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Stupid Geek Tricks: Using the Quick Zoom Feature in Outlook

The other day my boss showed off a new Outlook trick that he learned: You can increase or decrease the text size in Outlook on the fly using the same technique that works in your browser. Since everybody else seemed interested, I figured this qualifies as a stupid geek trick that I’ll share with you today.

If you are unfamiliar with how the browser trick works: you can use Ctrl and the mouse wheel in your browser to quickly zoom in, which increases the size of the text and images on the screen. This same technique works in the Outlook email view.

Using the Quick Zoom

Just hold down the Ctrl key while scrolling your mouse wheel over top of the preview pane… and the text will magically increase in size!

image

This also works for messages in a new message window, although you might note that HTML emails don’t scale quite as nicely, like this one in the before picture:

image

And in the after picture, you’ll notice that you’d have to scroll quite a bit to actually read it…

image

But, this can be very useful if you maximize an HTML email message… here’s a thumbnail screenshot which poorly shows how that might work:

image

I find that this technique works out well for reading the tiny fonts in some emails, but it’s mostly just a fun trick to show off to your friends or co-workers.

Note: Using the Ctrl and + or – keys works in the browser, but doesn’t work in Outlook, sadly.

Lowell Heddings, better known online as the How-To Geek, spends all his free time bringing you fresh geekery on a daily basis. You can follow him on if you'd like.

  • Published 12/8/08

Comments (11)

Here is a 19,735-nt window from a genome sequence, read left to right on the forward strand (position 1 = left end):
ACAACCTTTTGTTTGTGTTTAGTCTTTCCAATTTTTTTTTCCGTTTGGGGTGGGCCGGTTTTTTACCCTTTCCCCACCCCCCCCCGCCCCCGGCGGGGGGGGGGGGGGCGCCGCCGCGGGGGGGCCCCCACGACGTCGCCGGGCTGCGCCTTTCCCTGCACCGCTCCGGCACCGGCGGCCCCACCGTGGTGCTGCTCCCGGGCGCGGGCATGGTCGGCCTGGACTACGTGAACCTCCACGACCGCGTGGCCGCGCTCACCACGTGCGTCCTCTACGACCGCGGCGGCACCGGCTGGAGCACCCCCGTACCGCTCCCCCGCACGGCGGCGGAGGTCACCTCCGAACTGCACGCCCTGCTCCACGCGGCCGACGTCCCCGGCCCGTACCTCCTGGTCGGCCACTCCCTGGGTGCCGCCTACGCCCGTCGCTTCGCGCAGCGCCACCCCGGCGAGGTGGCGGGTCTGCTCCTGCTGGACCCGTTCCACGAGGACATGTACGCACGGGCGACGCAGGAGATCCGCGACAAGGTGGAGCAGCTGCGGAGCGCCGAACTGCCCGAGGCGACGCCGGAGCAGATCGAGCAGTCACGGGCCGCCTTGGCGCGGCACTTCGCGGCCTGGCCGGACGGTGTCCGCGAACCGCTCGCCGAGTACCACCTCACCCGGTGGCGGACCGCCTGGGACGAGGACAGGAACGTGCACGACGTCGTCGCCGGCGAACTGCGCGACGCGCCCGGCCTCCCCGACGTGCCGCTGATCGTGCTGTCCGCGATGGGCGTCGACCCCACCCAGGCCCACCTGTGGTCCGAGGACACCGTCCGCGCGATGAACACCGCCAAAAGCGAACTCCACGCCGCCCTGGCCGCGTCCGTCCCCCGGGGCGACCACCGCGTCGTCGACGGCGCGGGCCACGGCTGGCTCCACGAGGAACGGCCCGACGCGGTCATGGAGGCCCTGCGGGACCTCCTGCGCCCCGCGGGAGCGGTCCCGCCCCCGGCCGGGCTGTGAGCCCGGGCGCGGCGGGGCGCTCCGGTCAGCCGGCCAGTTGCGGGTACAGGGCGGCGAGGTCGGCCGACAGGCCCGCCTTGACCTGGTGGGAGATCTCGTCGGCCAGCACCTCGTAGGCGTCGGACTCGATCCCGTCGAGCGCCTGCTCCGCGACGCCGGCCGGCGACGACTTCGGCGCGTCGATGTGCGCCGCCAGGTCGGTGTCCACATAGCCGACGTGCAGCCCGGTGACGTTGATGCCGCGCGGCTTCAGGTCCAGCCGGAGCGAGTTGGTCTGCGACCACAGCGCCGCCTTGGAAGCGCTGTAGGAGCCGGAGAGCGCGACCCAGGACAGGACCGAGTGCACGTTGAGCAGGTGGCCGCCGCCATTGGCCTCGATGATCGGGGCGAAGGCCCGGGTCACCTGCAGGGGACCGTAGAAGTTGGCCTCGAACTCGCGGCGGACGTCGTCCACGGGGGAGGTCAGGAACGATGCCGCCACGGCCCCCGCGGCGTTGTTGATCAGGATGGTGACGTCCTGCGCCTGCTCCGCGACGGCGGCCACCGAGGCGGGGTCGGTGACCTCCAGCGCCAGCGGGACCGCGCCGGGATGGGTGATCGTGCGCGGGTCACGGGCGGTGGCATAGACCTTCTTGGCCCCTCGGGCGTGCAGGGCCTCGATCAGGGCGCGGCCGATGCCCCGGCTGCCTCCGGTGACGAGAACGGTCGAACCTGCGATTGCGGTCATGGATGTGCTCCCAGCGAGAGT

1. Richard

    I’ve used Outlook since the early 1990s. It may seem stupid to you but who knew? Thanks for this wonderful tip.

  2. carlz

    The same Ctrl+Scroll Wheel zooming technique applies to all the other MS-Office Suite products’ text magnification function.

  3. Rose

    Does it only work in certain versions of Outlook? I got it to work on the internet and the rest of the Microsoft Office 2003 suite but not Outlook.

  4. Phao Loo

    The trick is already out there, just men didn’t know it before. I try to hold Ctrl and scroll my mouse wheel in Thunderbird (I prefer it to Outlook) and nothing happened. But Ctrl and + or – works more me.

  5. unnikrishnan

    Good

  6. Paul
  7. Slick

    This is a bit of a help on making permanent changes to incoming message text size. It’s not perfect though:

    For Plain Text you can modify the display font in Tools-> Options-> tab Mail Format-> Stationery and Fonts (or just Fonts… in previous versions of Outlook)
    Another way to go for HTML formatted emails would be to set the option to read all mail in Plain Text so that your modified Plain Text font settings will always apply. Via the Infobar, which will display on top of a converted message, you can easily change it back to HTML format when needed (like for some special layout or newsletters).
    For Outlook 2007;
    Tools-> Trust Center…-> E-mail Security-> Read all standard mail in plain text
    For Outlook 2003
    Tools-> Options…-> button Email Options…-> Read all standard mail in plain text

  8. Steve C

    I finally found out how to trick Outlook (2007) into zooming into an existing message. It’s kinda awkward but it works.

    Once you have the message in the preview pane, click “forward” (I’m assuming “Reply” would work, too, but “forward” is a little safer because the “To” box is empty). When the screen comes up, click the “format text” tab. The zoom dialog box appears. There is an option for “200%”. Clicking on that will double the size of the text.

  9. Steve C

    Oops. I forgot to add one step. Select part of the message before you click on “Format Text” to enable the zoom button. All of the text will be magnified, even though it is not all selected.

  10. Venus

    Actually in Outlook 2007, you can click on the “other actions” button then zoom, but what the heck happened to the Ctrl+scroll on the mouse in 2007? It works occasionally, but really, hardly ever.

  11. Ann Stephenson

    Thanks Slick, exactly what I was looking for.

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